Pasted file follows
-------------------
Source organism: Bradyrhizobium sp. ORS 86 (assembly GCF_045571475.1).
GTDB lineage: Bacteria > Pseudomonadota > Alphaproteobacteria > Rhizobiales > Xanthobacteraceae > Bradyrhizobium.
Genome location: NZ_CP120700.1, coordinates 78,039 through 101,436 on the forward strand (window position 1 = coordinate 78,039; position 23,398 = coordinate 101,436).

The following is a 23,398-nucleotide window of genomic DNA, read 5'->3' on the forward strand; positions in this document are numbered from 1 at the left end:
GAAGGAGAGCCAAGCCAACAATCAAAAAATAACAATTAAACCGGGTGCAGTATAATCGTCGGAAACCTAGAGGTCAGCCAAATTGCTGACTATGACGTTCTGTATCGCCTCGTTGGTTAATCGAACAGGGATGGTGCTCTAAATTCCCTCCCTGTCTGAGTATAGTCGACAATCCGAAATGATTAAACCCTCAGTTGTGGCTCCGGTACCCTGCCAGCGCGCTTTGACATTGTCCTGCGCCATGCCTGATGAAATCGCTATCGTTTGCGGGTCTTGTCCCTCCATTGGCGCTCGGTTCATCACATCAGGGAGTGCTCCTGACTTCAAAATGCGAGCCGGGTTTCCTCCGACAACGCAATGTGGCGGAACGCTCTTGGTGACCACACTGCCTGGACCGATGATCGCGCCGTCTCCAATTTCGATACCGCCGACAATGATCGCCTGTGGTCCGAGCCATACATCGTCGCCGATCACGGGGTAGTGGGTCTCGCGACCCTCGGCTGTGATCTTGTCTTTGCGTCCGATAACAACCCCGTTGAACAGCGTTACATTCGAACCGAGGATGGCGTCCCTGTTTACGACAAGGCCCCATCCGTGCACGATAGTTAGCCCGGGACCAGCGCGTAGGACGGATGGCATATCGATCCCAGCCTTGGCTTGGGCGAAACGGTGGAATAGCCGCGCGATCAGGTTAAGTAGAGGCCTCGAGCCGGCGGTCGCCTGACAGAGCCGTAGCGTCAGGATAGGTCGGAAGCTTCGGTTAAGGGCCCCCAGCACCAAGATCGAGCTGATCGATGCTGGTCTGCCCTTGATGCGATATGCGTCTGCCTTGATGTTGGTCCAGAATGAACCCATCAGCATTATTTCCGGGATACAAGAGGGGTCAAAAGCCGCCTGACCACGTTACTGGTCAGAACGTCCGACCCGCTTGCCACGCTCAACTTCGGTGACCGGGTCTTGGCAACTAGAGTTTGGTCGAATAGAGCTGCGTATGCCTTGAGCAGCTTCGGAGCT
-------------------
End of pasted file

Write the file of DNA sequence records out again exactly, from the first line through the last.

Source organism: Bradyrhizobium sp. ORS 86 (assembly GCF_045571475.1).
GTDB lineage: Bacteria > Pseudomonadota > Alphaproteobacteria > Rhizobiales > Xanthobacteraceae > Bradyrhizobium.
Genome location: NZ_CP120700.1, coordinates 78,039 through 101,436 on the forward strand (window position 1 = coordinate 78,039; position 23,398 = coordinate 101,436).

The following is a 23,398-nucleotide window of genomic DNA, read 5'->3' on the forward strand; positions in this document are numbered from 1 at the left end:
GAAGGAGAGCCAAGCCAACAATCAAAAAATAACAATTAAACCGGGTGCAGTATAATCGTCGGAAACCTAGAGGTCAGCCAAATTGCTGACTATGACGTTCTGTATCGCCTCGTTGGTTAATCGAACAGGGATGGTGCTCTAAATTCCCTCCCTGTCTGAGTATAGTCGACAATCCGAAATGATTAAACCCTCAGTTGTGGCTCCGGTACCCTGCCAGCGCGCTTTGACATTGTCCTGCGCCATGCCTGATGAAATCGCTATCGTTTGCGGGTCTTGTCCCTCCATTGGCGCTCGGTTCATCACATCAGGGAGTGCTCCTGACTTCAAAATGCGAGCCGGGTTTCCTCCGACAACGCAATGTGGCGGAACGCTCTTGGTGACCACACTGCCTGGACCGATGATCGCGCCGTCTCCAATTTCGATACCGCCGACAATGATCGCCTGTGGTCCGAGCCATACATCGTCGCCGATCACGGGGTAGTGGGTCTCGCGACCCTCGGCTGTGATCTTGTCTTTGCGTCCGATAACAACCCCGTTGAACAGCGTTACATTCGAACCGAGGATGGCGTCCCTGTTTACGACAAGGCCCCATCCGTGCACGATAGTTAGCCCGGGACCAGCGCGTAGGACGGATGGCATATCGATCCCAGCCTTGGCTTGGGCGAAACGGTGGAATAGCCGCGCGATCAGGTTAAGTAGAGGCCTCGAGCCGGCGGTCGCCTGACAGAGCCGTAGCGTCAGGATAGGTCGGAAGCTTCGGTTAAGGGCCCCCAGCACCAAGATCGAGCTGATCGATGCTGGTCTGCCCTTGATGCGATATGCGTCTGCCTTGATGTTGGTCCAGAATGAACCCATCAGCATTATTTCCGGGATACAAGAGGGGTCAAAAGCCGCCTGACCACGTTACTGGTCAGAACGTCCGACCCGCTTGCCACGCTCAACTTCGGTGACCGGGTCTTGGCAACTAGAGTTTGGTCGAATAGAGCTGCGTATGCCTTGAGCAGCTTCGGAGCT